Sen. John McCain (R-AZ) told host Bob Schieffer on Face The Nation, the Sunday political talk show on CBS, that President Barack Obama needs to focus on the Islamic State rather than climate change.
McCain responded to a question by Schieffer on what the Obama administration could do after the fall of Ramadi in Iraq and Palmyra in Syria to ISIS. He advocated for a “robust strategy” as the current one was not working:
We need to have a strategy. There is no strategy. And anybody that says that there is, I would like to hear what it is, because it certainly isn`t apparent now, and right now we are seeing these horrible — reports are now in Palmyra they`re executing people and leaving their bodies in the streets.
Meanwhile, the president of the United States is saying that the biggest enemy we have is climate change.
McCain’s reference to climate change stems from what President Obama told graduates of the U.S. Coast Guard Academy on May 20 when it came to the America’s security:
Denying it, or refusing to deal with it endangers our national security. It undermines the readiness of our forces.
Criticism of the Obama administration on facing ISIS by McCain is not new as, on May 21, he called the loss of Ramadi “a significant defeat” when speaking on the Senate Armed Services Committee. McCain is the chairman of the committee.
The White House admitted the fall of Ramadi was a “setback.” Yet White House Press Secretary Josh Earnest told reporters the loss of the city is a part of the “back-and-forth” military campaign.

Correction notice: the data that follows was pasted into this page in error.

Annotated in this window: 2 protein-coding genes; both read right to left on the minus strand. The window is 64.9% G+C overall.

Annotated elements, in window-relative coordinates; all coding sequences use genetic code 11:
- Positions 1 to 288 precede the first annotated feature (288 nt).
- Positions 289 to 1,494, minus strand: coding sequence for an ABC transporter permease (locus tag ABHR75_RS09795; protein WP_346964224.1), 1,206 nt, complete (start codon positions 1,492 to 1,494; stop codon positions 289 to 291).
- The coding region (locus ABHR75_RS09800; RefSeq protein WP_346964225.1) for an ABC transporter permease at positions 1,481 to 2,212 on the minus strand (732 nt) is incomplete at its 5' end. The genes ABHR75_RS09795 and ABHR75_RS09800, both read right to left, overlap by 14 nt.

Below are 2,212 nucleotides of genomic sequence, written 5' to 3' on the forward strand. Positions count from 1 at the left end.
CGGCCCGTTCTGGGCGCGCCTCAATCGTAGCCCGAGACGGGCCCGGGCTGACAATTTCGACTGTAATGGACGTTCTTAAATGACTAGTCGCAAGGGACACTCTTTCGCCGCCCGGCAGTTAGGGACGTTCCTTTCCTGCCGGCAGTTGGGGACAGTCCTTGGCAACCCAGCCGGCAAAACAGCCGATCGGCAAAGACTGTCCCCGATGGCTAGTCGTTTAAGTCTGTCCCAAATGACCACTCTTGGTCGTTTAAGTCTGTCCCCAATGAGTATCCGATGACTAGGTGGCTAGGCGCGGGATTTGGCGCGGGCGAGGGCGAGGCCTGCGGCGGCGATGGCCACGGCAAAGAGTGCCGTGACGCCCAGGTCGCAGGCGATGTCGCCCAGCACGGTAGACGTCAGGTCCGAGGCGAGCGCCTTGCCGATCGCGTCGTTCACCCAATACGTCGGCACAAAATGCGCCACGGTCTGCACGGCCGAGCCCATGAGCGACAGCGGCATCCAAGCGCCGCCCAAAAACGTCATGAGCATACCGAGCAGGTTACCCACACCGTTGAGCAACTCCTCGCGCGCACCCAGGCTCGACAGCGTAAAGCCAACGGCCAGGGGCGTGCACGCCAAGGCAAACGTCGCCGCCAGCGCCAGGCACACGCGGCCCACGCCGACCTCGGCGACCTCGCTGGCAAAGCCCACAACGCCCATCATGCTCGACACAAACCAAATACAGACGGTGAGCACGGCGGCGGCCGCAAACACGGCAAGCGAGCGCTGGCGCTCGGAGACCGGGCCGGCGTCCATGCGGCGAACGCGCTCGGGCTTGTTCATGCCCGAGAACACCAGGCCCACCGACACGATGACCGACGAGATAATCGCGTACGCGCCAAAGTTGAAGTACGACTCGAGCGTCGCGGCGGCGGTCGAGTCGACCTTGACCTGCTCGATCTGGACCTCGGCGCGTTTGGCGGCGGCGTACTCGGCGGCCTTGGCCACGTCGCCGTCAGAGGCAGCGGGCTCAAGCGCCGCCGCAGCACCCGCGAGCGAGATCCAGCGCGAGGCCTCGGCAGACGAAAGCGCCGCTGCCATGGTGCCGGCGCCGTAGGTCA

Interestingly, when President Obama addressed the graduates on May 20, he cited Syria, a country suffering from a civil war, as an example where climate change affected the security of the nation:
Understand, climate change did not cause the conflicts we see around the world. Yet what we also know is that severe drought helped to create the instability in Nigeria that was exploited by the terrorist group Boko Haram. It’s now believed that drought and crop failures and high food prices helped fuel the early unrest in Syria, which descended into civil war in the heart of the Middle East. So, increasingly, our military and our combatant commands, our services—including the Coast Guard—will need to factor climate change into plans and operations, because you need to be ready.
McCain, in his criticisms, does not address how climate change or extremism can be connected. Although, it is fair to say they certainly are.
The Pentagon released a report early last year highlighting how global warming could be a “threat multiplier” to potential conflicts around the world:
Climate change may exacerbate water scarcity and lead to sharp increases in food costs. The pressures caused by climate change will influence resource competition while placing additional burdens on economies, societies, and governance institutions around the world. These effects are threat multipliers that will aggravate stressors abroad such as poverty, environmental degradation, political instability, and social tensions – conditions that can enable terrorist activity and other forms of violence.
Aside from Syria, the bloody conflict in Darfur is an example where climate change was a cause of the turmoil where at least 300,000 people have died.
In the early 2000s, the killings waged by the Sudan government originated due to reduced crop yields, which in turn were caused by increasing desertification and reduced rainfall as found in a report by the United Nations.
It would be a mistake to assume the Islamic State and climate change are mutually exclusive. Whether any of this will be understood by lawmakers like Sen. McCain remains to be seen.